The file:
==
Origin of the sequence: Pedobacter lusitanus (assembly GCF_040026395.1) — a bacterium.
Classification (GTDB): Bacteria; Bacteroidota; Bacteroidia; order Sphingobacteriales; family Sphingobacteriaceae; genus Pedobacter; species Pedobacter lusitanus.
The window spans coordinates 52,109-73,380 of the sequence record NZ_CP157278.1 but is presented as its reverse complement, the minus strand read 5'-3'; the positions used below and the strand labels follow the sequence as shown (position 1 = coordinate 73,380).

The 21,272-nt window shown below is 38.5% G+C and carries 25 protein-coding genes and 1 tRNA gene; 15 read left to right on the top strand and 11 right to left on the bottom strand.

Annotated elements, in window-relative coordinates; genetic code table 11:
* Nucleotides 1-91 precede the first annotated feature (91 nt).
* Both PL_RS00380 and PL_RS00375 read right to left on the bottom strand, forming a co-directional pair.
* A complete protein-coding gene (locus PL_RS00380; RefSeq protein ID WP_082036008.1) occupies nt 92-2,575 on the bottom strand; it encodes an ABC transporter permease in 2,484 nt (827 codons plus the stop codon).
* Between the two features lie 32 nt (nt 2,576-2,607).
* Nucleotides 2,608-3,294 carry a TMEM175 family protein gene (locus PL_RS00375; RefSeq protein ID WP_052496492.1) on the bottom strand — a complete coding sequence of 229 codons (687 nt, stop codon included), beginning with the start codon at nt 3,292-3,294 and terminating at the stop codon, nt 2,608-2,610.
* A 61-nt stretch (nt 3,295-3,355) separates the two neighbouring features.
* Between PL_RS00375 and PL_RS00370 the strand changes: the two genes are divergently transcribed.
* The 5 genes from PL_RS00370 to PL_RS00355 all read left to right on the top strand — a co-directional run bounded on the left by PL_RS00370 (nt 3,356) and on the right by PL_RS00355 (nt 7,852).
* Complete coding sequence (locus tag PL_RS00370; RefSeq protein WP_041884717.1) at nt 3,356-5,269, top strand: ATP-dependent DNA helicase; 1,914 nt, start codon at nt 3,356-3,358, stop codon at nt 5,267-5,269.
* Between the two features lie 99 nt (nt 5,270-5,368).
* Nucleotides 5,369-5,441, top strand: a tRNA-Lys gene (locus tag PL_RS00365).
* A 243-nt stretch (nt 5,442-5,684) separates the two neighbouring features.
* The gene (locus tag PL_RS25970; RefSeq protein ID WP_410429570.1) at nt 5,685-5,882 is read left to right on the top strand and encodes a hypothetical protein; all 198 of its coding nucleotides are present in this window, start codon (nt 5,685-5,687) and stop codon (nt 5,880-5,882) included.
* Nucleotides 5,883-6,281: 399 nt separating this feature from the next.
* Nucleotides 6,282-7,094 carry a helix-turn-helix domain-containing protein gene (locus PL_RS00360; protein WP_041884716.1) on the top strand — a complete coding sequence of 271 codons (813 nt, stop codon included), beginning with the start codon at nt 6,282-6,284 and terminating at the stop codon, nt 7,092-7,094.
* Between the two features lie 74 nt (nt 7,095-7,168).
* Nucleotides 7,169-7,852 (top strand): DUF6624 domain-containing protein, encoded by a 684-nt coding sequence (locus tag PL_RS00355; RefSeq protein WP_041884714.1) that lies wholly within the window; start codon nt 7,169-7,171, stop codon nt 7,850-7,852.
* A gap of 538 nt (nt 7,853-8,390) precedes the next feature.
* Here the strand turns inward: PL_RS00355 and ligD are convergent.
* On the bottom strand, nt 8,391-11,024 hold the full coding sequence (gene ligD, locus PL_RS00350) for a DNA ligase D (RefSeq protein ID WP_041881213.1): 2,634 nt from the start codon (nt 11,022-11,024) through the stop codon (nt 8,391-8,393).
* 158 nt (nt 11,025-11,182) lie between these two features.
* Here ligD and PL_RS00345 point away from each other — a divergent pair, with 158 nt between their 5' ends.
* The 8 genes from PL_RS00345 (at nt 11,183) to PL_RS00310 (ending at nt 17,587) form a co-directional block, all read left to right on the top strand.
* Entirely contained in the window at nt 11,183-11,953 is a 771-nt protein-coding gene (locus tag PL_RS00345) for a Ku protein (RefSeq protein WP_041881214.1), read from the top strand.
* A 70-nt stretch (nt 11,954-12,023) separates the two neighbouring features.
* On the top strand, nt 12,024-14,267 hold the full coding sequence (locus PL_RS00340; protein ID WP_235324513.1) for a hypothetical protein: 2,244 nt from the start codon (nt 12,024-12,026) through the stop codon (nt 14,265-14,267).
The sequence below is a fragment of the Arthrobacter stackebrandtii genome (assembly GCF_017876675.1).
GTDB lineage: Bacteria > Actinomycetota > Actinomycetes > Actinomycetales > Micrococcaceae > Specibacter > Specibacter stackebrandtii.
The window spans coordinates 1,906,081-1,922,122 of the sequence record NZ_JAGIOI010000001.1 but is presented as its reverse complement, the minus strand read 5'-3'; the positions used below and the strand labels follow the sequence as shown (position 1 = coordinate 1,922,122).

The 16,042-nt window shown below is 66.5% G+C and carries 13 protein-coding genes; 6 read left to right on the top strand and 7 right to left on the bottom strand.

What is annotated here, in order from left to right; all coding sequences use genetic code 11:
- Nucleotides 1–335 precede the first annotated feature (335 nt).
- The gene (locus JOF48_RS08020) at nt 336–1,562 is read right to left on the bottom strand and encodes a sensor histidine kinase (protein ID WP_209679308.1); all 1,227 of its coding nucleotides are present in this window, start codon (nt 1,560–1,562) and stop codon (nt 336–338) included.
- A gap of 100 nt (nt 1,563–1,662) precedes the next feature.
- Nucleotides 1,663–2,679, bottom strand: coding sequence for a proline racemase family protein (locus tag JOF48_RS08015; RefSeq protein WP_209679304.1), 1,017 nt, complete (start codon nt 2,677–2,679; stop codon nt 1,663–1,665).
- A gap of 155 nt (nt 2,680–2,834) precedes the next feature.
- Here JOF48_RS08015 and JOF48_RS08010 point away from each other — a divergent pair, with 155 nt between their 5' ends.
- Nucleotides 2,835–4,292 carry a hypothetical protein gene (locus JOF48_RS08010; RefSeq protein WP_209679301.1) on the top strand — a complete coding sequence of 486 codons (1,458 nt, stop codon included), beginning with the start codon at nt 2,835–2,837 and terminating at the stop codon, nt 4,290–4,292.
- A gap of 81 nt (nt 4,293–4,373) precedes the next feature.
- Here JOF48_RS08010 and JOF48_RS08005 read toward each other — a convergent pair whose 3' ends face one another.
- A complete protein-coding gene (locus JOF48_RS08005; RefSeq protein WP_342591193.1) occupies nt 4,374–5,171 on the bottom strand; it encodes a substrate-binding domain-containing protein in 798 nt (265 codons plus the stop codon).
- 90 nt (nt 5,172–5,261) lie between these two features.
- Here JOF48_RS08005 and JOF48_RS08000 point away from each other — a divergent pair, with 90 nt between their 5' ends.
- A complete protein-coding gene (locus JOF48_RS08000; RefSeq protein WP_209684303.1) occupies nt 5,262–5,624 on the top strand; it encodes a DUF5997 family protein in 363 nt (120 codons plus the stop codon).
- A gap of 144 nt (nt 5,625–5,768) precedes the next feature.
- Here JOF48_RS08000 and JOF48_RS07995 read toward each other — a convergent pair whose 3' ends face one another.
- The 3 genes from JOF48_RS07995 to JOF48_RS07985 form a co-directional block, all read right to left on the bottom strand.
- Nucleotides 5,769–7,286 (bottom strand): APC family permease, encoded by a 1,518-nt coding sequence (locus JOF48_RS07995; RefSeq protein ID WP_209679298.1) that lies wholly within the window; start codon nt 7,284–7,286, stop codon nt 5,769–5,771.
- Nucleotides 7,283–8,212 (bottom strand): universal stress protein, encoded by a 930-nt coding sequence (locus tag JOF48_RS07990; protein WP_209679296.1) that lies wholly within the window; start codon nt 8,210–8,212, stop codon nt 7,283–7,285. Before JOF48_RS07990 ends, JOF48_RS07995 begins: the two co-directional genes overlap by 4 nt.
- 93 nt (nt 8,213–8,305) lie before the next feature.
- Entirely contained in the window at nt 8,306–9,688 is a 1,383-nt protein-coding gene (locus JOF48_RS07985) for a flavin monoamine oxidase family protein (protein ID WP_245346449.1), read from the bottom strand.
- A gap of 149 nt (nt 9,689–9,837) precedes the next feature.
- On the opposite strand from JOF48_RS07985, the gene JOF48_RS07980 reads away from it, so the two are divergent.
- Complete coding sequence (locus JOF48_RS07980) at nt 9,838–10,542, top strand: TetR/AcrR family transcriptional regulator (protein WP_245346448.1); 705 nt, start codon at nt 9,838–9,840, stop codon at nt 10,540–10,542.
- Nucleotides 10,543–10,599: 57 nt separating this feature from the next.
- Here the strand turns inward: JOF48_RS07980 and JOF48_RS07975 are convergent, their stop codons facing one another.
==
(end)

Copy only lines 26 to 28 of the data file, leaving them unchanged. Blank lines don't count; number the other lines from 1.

* 158 nt (nt 11,025-11,182) lie between these two features.
* Here ligD and PL_RS00345 point away from each other — a divergent pair, with 158 nt between their 5' ends.
* The 8 genes from PL_RS00345 (at nt 11,183) to PL_RS00310 (ending at nt 17,587) form a co-directional block, all read left to right on the top strand.